While the story prompts aimed to elicit raw, experience-based narratives from the students they almost always transitioned into providing a broader, more encompassing narrative that articulated their unfolding 'life experience' – a metanarrative of self-identity and student experience. This dynamic emulated the metanarrative formation process encountered in various PNI projects run by The Narrative Lab, where stories of 'what happen to me' develop over time into metanarratives, depending on the significance and meaning ascribed to those experiences.
Interestingly, the dominant negative metanarratives introduce a 'shadow' that obscures the alternative stories of identity and possibility. Narrative activation is the process where students become aware of the resources at their disposal to address current challenges, while at the same time challenging the identity politics of dominant stories.
Methodological and theoretical underpinnings
The reauthoring dynamics discussed above have their roots in some of the methodological elements and theoretical underpinnings of storytelling.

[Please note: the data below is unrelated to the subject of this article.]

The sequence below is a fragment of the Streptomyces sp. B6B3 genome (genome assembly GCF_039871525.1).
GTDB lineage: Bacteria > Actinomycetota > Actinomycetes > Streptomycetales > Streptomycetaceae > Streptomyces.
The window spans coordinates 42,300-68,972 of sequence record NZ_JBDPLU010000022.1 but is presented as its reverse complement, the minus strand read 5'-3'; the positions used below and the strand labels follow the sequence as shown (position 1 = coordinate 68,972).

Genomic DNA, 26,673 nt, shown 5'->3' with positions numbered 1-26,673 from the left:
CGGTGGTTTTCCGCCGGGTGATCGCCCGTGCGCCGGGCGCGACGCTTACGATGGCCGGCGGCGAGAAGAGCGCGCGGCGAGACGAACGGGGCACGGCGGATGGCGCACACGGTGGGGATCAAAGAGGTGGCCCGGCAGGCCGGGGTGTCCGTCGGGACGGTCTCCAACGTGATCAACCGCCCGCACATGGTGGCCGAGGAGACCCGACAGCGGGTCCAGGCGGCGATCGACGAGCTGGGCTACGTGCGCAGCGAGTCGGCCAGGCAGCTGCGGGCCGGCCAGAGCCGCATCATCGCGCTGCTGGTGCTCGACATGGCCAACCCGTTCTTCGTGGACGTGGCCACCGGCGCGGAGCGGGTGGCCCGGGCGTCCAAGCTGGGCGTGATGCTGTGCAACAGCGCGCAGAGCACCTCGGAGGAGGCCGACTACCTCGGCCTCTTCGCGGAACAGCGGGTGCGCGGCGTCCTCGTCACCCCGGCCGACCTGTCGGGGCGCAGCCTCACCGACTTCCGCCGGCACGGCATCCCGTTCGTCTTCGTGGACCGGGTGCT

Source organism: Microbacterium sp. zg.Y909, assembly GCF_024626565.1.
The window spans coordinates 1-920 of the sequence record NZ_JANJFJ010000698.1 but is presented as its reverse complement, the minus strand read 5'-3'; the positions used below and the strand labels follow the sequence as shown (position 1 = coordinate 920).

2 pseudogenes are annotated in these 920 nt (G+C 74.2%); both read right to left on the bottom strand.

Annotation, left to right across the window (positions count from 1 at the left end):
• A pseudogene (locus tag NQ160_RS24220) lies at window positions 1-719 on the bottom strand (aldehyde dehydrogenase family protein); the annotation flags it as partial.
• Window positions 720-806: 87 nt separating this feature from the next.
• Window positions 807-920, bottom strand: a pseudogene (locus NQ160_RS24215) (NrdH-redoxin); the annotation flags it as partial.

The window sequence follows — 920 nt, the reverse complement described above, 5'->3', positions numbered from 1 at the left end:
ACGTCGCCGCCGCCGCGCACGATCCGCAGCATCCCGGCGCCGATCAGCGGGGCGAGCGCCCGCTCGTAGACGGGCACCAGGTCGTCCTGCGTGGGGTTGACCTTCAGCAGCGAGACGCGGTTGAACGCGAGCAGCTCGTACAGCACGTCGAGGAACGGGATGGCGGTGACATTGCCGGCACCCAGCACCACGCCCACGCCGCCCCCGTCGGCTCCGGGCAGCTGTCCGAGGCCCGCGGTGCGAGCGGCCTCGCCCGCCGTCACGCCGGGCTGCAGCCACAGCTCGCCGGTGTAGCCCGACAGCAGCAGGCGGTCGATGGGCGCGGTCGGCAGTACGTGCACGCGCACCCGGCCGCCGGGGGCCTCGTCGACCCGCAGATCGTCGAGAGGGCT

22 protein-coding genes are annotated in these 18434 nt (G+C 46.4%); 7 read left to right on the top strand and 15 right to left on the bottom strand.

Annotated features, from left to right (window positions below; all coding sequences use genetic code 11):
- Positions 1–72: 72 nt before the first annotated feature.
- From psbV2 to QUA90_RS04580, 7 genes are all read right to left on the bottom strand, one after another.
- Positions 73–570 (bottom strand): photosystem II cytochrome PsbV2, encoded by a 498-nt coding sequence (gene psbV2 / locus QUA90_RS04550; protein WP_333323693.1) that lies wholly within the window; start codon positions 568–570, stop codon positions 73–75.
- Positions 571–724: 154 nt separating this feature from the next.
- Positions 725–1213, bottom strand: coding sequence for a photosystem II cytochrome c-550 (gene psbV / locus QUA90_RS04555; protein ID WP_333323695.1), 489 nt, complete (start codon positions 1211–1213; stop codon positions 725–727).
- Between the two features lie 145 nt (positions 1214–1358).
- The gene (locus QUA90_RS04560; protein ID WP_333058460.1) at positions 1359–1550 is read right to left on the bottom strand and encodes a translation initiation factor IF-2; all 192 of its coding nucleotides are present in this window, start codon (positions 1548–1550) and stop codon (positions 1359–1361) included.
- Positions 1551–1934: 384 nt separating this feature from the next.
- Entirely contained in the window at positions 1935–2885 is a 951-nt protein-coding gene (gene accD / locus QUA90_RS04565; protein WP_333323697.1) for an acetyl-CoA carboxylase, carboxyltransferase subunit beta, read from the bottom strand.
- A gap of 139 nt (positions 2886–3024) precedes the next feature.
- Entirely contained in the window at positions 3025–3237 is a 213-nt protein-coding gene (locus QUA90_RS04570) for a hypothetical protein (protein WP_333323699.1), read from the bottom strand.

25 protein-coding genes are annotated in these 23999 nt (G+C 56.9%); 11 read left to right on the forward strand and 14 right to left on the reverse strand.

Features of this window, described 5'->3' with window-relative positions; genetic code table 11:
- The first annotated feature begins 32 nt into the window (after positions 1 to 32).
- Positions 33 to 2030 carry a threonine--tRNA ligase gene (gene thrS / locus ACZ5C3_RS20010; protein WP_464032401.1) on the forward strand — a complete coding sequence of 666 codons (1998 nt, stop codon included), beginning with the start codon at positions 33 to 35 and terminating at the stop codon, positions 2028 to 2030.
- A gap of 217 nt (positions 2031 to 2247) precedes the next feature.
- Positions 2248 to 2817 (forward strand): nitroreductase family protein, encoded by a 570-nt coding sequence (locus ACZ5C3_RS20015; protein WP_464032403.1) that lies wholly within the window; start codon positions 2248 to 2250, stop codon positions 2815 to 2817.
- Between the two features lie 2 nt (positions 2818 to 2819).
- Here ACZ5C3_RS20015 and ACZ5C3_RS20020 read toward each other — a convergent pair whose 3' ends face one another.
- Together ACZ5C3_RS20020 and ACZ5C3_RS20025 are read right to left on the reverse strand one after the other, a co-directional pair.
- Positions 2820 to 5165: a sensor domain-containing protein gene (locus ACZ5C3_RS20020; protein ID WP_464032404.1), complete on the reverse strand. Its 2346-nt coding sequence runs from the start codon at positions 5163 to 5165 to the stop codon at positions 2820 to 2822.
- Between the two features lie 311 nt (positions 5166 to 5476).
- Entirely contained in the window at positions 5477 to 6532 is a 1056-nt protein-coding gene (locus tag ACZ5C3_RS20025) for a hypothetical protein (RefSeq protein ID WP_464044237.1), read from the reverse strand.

Cynthia Kurtz wrote: 'Stories and answers to questions about them reinforce each other and provide a richer base of meaning than either can alone... If you listen to anyone tell a story in person, they will almost always surround it with some metadata about why they are telling the story'. Asking questions about stories is not anything new or unnatural; it's only what people have always done. Including questions about the story in our story survey is designed to mimic this natural process.
Interestingly, the SaIF students would answer these questions (and only have visibility of them) after they had typed out their story in the storynaire. However, the first question they would see is a request to provide a title to their story. The very act of naming personal experiences is a sensemaking activity, and is therefore likely to have prompted some of the reauthoring dynamics we noticed in the stories. Chances are high that the questions about the story answered after the storytelling prompted further reflection (but this was not recorded for evaluation purposes).